Christ's ministry focused on serving and helping the individual, not on creating collateral damage in a war of agendas.

In the last General Conference, Craig A. Cardon of the Seventy said:
"Preach My Gospel speaks of the difficulty in overcoming addictive behavior and encourages priesthood leaders and members to 'not be shocked or discouraged' if investigators or new members continue to struggle with such problems. Rather, we are counseled to 'show confidence in the individual and not be judgmental … [treating] it as a temporary and understandable setback.' Could we do less with our own children or family members who struggle with similar problems, having temporarily strayed from the path of righteousness? Surely they merit our steadiness, patience, and love—and yes, our forgiveness. In general conference just last October, President Monson counseled: 'We need to bear in mind that people can change. They can put behind them bad habits. They can repent from transgressions. ... We can help them to overcome their shortcomings. We must develop the capacity to see men not as they are at present but as they may become.'"

While same-sex attraction may not be a "temporary" problem (it is in the eternal perspective), surely it is not a reason to be judgmental and exclusionary. Personally, I will strive to avoid such sins and be kind to others, regardless of what they struggle with. How awful it would be, for example, if I were to be excluded from a Church activity because of my own tendency to judge others!

And it should be noted that the Church's position on this issue has not actually changed: as it says in the statement, boys in the scouting program are required to adhere to the moral standards found in the "For the Strength of Youth" pamphlet - the guidelines are the same. Moral behavior is still required for participation. Nowhere in the Church are people penalized for uncommitted sins - condemned for a mere propensity or temptation - and that should be no different in Scouts.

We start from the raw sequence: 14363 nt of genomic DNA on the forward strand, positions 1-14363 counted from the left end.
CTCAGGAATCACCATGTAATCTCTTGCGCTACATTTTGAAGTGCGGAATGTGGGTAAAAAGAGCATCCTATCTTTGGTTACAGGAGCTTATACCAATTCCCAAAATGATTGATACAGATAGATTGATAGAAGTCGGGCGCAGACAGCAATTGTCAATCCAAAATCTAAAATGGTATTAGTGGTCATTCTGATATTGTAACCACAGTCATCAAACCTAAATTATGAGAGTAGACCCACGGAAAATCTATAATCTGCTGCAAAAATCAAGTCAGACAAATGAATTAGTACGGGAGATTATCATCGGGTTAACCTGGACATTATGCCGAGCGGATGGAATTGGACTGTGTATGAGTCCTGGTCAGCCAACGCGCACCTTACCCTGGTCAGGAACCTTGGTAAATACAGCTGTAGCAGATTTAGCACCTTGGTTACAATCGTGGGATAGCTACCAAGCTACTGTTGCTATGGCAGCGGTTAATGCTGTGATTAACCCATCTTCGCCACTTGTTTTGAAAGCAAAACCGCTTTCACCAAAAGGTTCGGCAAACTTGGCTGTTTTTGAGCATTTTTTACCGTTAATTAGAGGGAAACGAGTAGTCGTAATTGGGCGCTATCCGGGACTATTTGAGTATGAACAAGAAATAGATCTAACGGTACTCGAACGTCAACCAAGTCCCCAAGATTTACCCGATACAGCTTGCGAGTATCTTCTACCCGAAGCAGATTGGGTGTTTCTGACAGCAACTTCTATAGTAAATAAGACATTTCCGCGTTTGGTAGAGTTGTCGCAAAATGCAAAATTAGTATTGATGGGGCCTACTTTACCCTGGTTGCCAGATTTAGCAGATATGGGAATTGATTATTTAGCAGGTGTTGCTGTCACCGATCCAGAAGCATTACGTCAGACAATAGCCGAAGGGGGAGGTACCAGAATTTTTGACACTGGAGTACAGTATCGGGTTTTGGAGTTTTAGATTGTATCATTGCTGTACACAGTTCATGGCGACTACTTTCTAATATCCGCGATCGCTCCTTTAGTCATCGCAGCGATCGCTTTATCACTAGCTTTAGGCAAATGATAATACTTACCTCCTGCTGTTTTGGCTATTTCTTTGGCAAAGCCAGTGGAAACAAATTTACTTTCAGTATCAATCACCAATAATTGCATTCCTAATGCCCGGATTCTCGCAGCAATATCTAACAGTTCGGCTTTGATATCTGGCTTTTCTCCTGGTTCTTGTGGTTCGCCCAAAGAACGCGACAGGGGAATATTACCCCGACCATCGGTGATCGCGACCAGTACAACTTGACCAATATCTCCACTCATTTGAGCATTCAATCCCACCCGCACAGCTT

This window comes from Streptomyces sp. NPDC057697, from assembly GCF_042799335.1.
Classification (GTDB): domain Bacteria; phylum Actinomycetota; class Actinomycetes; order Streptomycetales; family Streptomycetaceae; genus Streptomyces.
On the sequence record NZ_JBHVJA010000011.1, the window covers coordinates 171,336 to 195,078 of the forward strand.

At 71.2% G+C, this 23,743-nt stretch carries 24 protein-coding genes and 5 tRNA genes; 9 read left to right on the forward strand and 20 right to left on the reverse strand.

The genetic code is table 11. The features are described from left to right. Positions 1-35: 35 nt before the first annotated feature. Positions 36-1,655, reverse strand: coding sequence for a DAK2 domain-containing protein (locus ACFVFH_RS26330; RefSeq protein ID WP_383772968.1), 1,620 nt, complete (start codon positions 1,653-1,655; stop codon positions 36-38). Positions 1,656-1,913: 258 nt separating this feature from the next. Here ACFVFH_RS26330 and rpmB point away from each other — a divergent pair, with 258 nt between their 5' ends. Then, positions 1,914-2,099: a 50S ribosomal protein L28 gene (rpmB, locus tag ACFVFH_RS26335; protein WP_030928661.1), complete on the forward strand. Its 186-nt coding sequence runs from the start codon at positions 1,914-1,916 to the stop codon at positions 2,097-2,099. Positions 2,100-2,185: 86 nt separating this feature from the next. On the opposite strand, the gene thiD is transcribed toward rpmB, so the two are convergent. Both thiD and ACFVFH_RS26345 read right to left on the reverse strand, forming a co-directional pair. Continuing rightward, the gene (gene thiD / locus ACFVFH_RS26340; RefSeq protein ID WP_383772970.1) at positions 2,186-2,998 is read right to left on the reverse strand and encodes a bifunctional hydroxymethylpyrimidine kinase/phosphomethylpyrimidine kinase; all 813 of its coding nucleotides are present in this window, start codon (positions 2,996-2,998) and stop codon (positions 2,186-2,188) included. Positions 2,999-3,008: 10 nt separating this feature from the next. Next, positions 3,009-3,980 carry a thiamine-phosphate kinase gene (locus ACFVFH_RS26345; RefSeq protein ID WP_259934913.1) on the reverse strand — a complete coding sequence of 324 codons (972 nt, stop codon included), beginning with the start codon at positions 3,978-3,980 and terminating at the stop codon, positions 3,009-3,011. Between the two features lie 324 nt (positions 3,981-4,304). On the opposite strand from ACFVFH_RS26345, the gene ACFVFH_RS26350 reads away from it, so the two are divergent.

Might this be a slippery-slope? Sure. No worries, the Brethren have it in hand. Will I be accompanying my son on any and all campouts? Certainly - but that was a decision I made for safety reasons long ago, before any of this debate ever came up. Today's world is dangerous, and this policy, one way or the other, doesn't change that fact.

Bottom line: Whatever the pros and cons of this policy decision may be, my faith is strongly - immovably - placed in the wisdom and divinely-inspired leadership of the Prophet and his counselors and the apostles. I am not too proud to say that they know better than me. I know that they are doing the Lord's will, whether I fully understand it or not. I am sure they have contingency plans in place for whatever troubles may lie ahead (and if not, they will receive appropriate revelation at the appropriate time). I am certain that, since this decision came from Jesus Christ Himself, that it can only, in the long run, come to good.

Any other conclusion, for me, requires me to disavow my own testimony - which I cannot do, and shall never do.

"Choose you this day whom ye will for me and my house, we will serve the Lord (and, by extension, His kingdom on the earth, His church, the Church of Jesus Christ of Latter-day Saints, and the leadership He put in place)." (Joshua 24:15)

I very much hope this helps folks who are struggling with the Church's decision. Though it has happened many times in the past, a disagreement on a point of policy would be a tragic reason to forfeit one's eternal blessings.

Don't worry. It will all be okay. Have FAITH.

My Family

My Family
THIS is what it's all about. (July 2013)